Seeing Our Man

This was the first good glimpse I got of Martin.
We almost missed seeing Martin during the Airman’s Run that Thursday.
It was a combination of the time change (San Antonio is one hour behind DC), me underestimating San Antonio’s rush-hour morning traffic, and me also having no idea what this Airman’s Run was really all about.
Back in my day, there was nothing like an Airman’s Run at the end of Air Force Basic Military Training. My flight participated in a 5K at some point. I got a t-shirt. We ran two miles for our final fitness assessment. I did a good job with that.
But an Airman’s Run? Where family members line the street and scream for their Airmen while holding up huge signs and taking photos while all the flights run around singing jodies and running in step?
Nope.

That’s something new. So I didn’t know what to expect or what exactly we were supposed to do, but in the end, it all worked out. Miss C and I arrived on base and parked a few blocks away from where the whole thing takes place. I thought I had at least 30 more minutes, and I had a general idea of where things would happen, so we started walking in that direction.
At some point, though, we started to hear people screaming and chanting, and then I noticed other family members were running in a particular direction.
So I grabbed Miss C’s hand, and together we started following the stragglers until we ended up at the end of a street.
And it wasn’t just any street.
It was the street where all the flights were running. But instead of ending up alongside the street, Miss C and I were actually at the very end of the street, facing the flights as they ran toward us before being forced to turn left.
It ended up being the best place to stand, because if we were standing on the side of the street, there was a chance it would be the wrong side, or we would be lost in the crowds.
But at this spot, there was no way Martin could avoid seeing us. There were only a handful of others standing next to us. We were looking at everyone. And everyone was looking at us.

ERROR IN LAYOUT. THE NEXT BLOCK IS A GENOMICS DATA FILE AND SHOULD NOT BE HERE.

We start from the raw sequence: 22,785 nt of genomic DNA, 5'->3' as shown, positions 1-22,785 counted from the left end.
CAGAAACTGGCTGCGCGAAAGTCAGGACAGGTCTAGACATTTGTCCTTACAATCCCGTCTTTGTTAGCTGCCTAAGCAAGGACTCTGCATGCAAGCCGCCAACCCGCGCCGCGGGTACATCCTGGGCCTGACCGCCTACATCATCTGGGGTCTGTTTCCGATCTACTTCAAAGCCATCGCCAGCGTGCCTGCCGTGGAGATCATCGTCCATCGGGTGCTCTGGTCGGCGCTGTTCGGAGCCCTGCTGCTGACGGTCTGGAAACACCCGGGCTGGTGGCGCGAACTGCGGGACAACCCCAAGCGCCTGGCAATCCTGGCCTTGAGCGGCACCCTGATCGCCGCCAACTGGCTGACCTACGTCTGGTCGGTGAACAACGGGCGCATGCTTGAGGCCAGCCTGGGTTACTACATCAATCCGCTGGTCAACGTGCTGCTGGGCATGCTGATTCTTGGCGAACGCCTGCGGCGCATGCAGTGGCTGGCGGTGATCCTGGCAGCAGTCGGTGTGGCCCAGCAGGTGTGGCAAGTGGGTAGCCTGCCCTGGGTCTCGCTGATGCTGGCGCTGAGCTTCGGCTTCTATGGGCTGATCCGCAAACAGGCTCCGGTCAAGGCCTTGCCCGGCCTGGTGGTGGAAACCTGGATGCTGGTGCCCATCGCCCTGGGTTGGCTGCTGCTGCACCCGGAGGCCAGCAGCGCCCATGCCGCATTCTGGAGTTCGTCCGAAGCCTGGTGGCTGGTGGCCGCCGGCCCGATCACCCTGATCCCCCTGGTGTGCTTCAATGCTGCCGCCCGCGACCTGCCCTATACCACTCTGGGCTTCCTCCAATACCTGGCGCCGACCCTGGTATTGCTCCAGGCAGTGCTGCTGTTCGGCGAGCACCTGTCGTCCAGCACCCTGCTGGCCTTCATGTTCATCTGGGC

Including Martin, who was just one flight away from being right in front of us.

Martin’s running on the far right. (US Air Force photo)

 

I barely had time

to whip out my cell phone and set it on video. I didn’t get any photos. (Fortunately, I found a photo of Martin running on the BMT Facebook page.) Instead, I got incredibly shaky video as I held the phone in one hand and waved frantically with the other.

Miss C was jumping up and down next to me.

I made eye contact with Martin.

I knew right away he saw us.

And then he was gone again as the flight turned and ran away from us.

Miss C and I were giggling the whole time. We half-heartedly ran across the way, hoping to catch another glimpse as the flights ran back from where they came, but that meant falling into the crowds lining the streets. There was no way we’d get a good view.

We didn’t care, though. We definitely saw Martin.

And we couldn’t wait to see him again.

 

But we had to wait. We didn’t see him again for another few hours.

In the meantime, Miss C and I huddled together on a set of metal bleachers lining a drill pad where the Airman’s Retreat and Coin Ceremony was to be held, shivering as the Texas temperatures dipped down into the 40s.

At one point, a lady brought over a towel for Miss C to use as a blanket.

The Coin and Retreat Ceremony is another new BMT experience. Back in my day, the Airman’s Coin was a relatively new collectible item for enlisted folk. It was explained to us that the coins were to be carried, and not dropped unless you wanted to buy everyone around you a beer. At least, that’s what I remembered.

I was handed my coin by a chief master sergeant after my Warrior Week experience, standing alongside a metal warehouse with all my flight members. A Billy Ray Cyrus song blared over the sound system, and shortly after, a bus picked us up and drove us back to the dorms.

There were no family members around. In fact, back in my day, the first time family members got to see their Airmen was right after the official graduation ceremony on Friday.

Not on Thursday.

But alas, when BMT got stretched out to eight and a half weeks, the time needed to be filled, and all these little traditions became more significant ceremonies.

So that’s why Miss C and I sat on those freezing cold bleachers for a few hours, waiting for the Retreat and Coin Ceremony to start.